When renovating a kitchen or bath—rooms that are notoriously shiny and new once updated—you'll want to include at least something that looks vintage. Worn copper countertops? Antique mirror glass? Our house totally woke up like this. Problem is, achieving that lived-in look can be expensive. Sure, you can find a perfectly aged dining table, but it'll probably cost more than a modest school loan. So what about an antique brass faucet and hardware? The unlacquered raw material has a “living finish”—which sounds like an invented brand campaign but is actually a very accurate way to describe it—that patinas over time, paradoxically looking more and more timeless every day. It creates the perfect balance with glossy tile and appliances.
Unfortunately, “unlacquered brass faucets are hot right now—and expensive," says New York–based designer David Lucido, who wanted to use one in his Manhattan studio apartment. We're talking well over a thousand dollars from a quality manufacturer, to say nothing of the drawer pulls, bathroom sink handles, and cabinet knobs you might still need to match it. But for those of us who didn’t make a separate line item in our budget for brass (who are you?), there’s a better way to get the look: Buy a faucet in a cheaper (read: less trendy) finish and have that finish stripped.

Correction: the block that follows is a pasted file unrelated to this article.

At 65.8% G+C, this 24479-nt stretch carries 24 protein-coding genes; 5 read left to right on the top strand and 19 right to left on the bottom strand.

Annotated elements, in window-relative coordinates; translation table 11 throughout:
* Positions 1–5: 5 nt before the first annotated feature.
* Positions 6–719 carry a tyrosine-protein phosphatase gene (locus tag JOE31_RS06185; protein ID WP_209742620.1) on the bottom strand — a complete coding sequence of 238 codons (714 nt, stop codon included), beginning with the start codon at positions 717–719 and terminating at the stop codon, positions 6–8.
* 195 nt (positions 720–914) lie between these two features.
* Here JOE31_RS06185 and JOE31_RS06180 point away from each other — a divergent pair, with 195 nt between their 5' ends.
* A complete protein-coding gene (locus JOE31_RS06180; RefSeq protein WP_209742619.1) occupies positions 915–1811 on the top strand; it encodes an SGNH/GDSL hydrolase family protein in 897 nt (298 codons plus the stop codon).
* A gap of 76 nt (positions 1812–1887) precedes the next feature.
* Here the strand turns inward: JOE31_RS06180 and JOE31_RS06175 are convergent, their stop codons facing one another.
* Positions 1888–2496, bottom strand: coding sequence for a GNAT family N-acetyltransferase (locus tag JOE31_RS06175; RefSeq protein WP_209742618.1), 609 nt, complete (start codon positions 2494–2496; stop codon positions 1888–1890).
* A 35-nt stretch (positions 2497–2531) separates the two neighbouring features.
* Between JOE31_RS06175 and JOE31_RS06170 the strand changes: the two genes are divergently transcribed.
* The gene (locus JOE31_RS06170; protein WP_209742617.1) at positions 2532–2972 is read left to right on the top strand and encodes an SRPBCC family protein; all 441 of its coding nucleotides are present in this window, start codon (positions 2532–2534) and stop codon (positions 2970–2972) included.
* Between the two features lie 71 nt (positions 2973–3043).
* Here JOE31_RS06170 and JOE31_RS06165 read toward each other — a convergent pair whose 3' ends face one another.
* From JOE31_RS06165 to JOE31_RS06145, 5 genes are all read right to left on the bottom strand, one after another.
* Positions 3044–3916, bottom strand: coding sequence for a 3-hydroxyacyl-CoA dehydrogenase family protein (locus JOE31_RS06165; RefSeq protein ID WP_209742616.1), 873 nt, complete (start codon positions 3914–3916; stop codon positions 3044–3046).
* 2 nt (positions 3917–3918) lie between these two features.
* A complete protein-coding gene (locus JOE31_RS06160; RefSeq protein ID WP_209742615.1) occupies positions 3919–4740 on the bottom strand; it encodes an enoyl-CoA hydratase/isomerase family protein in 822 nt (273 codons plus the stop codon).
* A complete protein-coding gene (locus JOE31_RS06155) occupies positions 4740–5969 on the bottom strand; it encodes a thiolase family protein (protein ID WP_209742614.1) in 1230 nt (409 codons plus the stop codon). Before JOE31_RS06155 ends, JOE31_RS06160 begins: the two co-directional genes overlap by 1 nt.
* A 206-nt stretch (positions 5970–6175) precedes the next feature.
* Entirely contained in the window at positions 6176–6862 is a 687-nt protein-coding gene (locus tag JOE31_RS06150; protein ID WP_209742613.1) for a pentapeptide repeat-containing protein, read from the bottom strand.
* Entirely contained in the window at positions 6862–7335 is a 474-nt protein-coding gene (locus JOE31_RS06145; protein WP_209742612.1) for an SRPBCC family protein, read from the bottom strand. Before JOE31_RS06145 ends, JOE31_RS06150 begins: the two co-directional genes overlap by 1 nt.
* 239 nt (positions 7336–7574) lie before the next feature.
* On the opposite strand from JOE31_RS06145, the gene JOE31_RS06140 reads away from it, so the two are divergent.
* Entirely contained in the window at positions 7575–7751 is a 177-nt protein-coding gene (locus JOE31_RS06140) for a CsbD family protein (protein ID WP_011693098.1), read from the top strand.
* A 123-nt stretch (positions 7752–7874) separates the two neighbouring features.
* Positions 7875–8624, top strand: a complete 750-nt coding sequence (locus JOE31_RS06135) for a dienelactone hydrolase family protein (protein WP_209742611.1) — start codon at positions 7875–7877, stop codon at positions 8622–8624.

This works because most quality faucets are constructed of solid brass, so stripping away the grandma-style burnished nickel will reveal the brass underneath in its raw state. You should be able to do this with almost any style faucet, but David sprung for this little number that retails for just $200 from Chicago Faucets, a line of really well-made, brass-construction fixtures. (Of course, not every cheap faucet with an ugly finish is brass underneath, so be sure you know you're buying one that is!)